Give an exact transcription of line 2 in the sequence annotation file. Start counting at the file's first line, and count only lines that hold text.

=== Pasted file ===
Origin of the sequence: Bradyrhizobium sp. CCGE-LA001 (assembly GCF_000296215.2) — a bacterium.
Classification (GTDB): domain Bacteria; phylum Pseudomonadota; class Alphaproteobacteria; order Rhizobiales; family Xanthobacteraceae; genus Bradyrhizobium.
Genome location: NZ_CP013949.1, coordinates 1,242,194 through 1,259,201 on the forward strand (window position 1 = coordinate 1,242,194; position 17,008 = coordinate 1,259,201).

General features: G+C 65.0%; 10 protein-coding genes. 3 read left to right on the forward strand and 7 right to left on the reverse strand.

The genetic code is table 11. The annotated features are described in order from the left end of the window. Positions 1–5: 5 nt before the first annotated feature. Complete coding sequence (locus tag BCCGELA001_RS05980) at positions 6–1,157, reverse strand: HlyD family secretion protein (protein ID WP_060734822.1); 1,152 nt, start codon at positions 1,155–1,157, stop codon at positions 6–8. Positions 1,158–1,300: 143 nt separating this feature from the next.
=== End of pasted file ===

Classification (GTDB): domain Bacteria; phylum Pseudomonadota; class Alphaproteobacteria; order Rhizobiales; family Xanthobacteraceae; genus Bradyrhizobium.